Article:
Worm Breeder's Gazette 14(1): 96 (October 1, 1995)

These abstracts should not be cited in bibliographies. Material contained herein should be treated as personal communication and should be cited as such only with the consent of the author.

A mutation in the beta laminin gene appears to influence degenerin-induced cell death

Gautam Kao1, Monica Driscoll2, Bill Wadsworth1

1 Dept. of Pathology,, Robert Wood Johnson Medical School,, Piscataway NJ 08854
2 Rutgers University, Centre for Advanced Biotechnology and Medicine, Piscataway NJ 08854

We have detected genetic interactions between two degenerins and laminin
beta, a major component of the basement membrane (BM) that is
characterized by a single non-null allele, lam-1(rh219).  Preliminary
analysis of this interaction has been reported at the last International
C. elegans meeting.

The mec-4 and mec-10 degenerin genes encode ion channel subunits related
to the mammalian epithelial Na+ channel.  MEC-4 and MEC-10 are
hypothesized to be components of a mechanosensory ion channel in the
touch receptor neurons.  The molecular mechanism of action of
mechanically gated channels is not understood since few members of this
channel class have been cloned.  However, biophysical studies in several
systems suggest that mechanically-gated channels require that tension be
exerted across gating domains to trigger channel opening and closing.
Tension-generating associations may involve interaction of channel
subunits with the extracellular matrix and with cytoskeletal proteins.
Indeed, mec-5 encodes a collagen family member that is needed for touch
receptor function that could participate in such an interaction (see Gu
and Chalfie WBG 13.4 p85).

To ask whether other basement membrane components could influence
degenerin function, we constructed a lam-1(rh219); mec-4(u231d) double
mutant and scored for vacuolar cell deaths.  In a lam-1(+); mec-4(u231)
strain, degenerating touch receptor neurons disappear by the L2 stage.
In contrast, at a low frequency commensurate with the penetrance of the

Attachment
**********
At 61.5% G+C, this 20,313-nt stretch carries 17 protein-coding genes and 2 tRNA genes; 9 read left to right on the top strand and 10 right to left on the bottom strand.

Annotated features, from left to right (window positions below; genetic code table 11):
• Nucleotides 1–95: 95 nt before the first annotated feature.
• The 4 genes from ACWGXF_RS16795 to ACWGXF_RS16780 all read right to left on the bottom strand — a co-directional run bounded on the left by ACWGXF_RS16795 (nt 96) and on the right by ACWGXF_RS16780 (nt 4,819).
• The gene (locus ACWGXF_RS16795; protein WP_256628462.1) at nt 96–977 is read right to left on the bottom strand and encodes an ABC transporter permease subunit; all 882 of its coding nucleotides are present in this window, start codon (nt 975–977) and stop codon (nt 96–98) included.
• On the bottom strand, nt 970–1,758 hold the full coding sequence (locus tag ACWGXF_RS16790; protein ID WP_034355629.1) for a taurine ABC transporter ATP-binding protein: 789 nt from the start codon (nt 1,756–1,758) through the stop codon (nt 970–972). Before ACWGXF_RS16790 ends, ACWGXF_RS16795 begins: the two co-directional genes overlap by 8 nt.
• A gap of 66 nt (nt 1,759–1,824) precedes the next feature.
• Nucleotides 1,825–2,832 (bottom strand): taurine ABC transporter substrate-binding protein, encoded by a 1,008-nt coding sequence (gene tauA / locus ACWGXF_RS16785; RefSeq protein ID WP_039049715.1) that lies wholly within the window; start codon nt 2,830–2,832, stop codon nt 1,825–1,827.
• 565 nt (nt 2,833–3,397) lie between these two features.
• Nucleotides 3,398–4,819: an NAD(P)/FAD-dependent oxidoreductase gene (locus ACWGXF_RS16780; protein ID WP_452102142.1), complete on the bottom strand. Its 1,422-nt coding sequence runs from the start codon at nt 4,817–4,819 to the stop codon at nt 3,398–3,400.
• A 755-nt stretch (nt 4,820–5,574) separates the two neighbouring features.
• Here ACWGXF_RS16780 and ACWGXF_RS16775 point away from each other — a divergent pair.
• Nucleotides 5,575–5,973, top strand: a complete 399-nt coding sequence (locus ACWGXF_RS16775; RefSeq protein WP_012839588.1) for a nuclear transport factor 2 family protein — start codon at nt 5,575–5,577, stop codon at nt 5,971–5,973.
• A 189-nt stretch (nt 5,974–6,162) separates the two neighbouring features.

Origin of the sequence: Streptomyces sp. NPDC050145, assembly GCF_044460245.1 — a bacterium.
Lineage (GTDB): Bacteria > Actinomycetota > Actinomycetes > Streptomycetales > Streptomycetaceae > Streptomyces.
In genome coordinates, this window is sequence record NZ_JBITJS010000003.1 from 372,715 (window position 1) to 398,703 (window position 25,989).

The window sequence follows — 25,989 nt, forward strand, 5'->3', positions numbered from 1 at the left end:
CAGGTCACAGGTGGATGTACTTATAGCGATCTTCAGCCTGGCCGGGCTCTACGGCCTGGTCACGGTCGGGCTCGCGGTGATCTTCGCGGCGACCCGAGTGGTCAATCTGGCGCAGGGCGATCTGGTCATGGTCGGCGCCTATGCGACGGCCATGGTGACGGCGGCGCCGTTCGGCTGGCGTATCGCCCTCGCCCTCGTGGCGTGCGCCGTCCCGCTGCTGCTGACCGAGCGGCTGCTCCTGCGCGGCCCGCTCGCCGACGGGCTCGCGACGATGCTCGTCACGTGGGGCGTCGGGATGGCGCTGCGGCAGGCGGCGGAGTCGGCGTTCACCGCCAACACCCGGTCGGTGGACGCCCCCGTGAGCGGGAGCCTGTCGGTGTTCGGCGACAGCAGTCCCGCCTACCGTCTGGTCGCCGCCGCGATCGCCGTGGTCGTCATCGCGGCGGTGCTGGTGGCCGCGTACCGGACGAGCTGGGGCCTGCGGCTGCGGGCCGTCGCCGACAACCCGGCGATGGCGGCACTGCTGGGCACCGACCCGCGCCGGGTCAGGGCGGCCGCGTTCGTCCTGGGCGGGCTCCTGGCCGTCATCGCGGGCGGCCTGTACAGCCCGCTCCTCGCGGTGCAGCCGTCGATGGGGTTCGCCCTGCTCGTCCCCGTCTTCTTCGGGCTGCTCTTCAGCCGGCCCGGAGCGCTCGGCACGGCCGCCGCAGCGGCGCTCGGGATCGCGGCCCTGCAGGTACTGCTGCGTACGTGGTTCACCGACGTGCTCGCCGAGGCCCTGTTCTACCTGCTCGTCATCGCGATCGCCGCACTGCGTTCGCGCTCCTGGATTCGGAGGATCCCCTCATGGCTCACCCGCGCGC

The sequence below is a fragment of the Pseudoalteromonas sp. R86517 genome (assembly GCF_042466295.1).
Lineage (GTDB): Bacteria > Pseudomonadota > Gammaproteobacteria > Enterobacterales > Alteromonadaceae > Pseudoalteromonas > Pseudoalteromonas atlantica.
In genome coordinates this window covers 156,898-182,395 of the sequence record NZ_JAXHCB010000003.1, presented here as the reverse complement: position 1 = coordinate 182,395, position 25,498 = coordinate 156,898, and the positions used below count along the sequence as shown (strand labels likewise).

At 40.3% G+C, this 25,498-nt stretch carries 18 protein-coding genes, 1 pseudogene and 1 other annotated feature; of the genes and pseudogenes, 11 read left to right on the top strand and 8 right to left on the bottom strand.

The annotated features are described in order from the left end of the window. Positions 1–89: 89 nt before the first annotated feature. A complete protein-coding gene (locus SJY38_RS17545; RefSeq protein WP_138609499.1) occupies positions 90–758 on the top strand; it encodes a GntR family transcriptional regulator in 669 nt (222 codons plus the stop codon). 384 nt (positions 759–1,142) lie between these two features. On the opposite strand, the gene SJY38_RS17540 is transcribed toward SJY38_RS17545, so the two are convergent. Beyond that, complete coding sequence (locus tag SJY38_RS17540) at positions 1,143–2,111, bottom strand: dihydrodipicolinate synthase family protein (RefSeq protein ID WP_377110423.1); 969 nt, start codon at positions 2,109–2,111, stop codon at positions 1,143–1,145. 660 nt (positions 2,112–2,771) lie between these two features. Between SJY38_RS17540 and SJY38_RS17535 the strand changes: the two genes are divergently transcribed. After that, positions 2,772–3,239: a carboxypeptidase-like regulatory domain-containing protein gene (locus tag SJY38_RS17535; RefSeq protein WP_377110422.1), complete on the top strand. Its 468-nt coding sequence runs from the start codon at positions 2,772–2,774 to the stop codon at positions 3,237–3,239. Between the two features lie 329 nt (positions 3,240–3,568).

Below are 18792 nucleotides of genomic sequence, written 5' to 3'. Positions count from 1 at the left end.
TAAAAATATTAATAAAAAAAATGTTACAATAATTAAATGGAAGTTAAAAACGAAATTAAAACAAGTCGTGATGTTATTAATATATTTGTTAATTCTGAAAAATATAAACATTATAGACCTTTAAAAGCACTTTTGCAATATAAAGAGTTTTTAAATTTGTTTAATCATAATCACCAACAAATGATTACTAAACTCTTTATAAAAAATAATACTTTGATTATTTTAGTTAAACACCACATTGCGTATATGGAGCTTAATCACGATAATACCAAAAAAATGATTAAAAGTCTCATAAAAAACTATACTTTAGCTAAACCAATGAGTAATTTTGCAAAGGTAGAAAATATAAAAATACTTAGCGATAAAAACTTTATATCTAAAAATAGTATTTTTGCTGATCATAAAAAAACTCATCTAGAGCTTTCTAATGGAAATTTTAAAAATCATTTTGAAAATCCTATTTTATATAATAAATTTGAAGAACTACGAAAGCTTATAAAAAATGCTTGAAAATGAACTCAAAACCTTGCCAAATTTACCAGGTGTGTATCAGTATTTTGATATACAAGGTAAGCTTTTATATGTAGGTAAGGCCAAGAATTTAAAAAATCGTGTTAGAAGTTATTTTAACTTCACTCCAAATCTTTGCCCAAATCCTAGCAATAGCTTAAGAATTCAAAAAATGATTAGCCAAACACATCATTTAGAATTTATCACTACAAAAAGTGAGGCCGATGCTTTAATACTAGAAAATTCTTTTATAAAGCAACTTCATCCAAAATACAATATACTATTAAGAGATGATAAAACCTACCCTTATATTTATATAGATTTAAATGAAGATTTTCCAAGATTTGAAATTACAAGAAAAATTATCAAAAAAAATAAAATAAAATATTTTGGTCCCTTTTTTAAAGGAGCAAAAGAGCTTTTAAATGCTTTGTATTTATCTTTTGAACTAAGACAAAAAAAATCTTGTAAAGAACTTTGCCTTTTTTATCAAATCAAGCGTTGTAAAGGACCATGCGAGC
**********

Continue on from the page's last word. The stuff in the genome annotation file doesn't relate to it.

rh219 mutation, the lam-1(rh219); mec-4(u231d) double mutant adults
exhibited swollen cells characteristic of the mec-4(d) defect.  Thus,
disruption of extracellular matrix interferes with the efficiency of
degeneration.  We also tested for the influence of lam-1 on
mec-4(d)-induced cell death by scoring for the viability of the tail
touch receptors in a transgenic lines that harbored an integrated
mec-4::GFP fusion gene.  This fusion causes the touch receptors to
fluoresce in an otherwise wild type background.  In a mec-4::gfp;
mec-4(u231)  strain no fluorescence is observed because the toxic mec-4
protein kills the touch cells before they are competent to express
mec-4::gfp.  In the presence of rh219, fluorescing cells are seen,
indicating that cells have time to express detectable mec-4::gfp before
they die.  This effect of rh219 is not limited to mec-4(d) since
lam-1(rh219); deg-1(u38d) animals show a similar phenotype (deg-1 is
another member of the degenerin family that can mutate to induce
neurodegeneration).  Adult lam-1(rh219); deg-1(u38) double mutants are
observed to have swollen cells whereas most swollen cells disappear
earlier in u38.

Our results suggest that lam-1 is important for efficient
degenerin-induced cell death.  This may reflect a requirement for the
integrity of the basement membrane for channel activity.  Alternatively,
delayed onset and persistent vacuoles may be required for timely removal
of degenerative cell death corpses (see abstract by Chung and Driscoll,
this volume).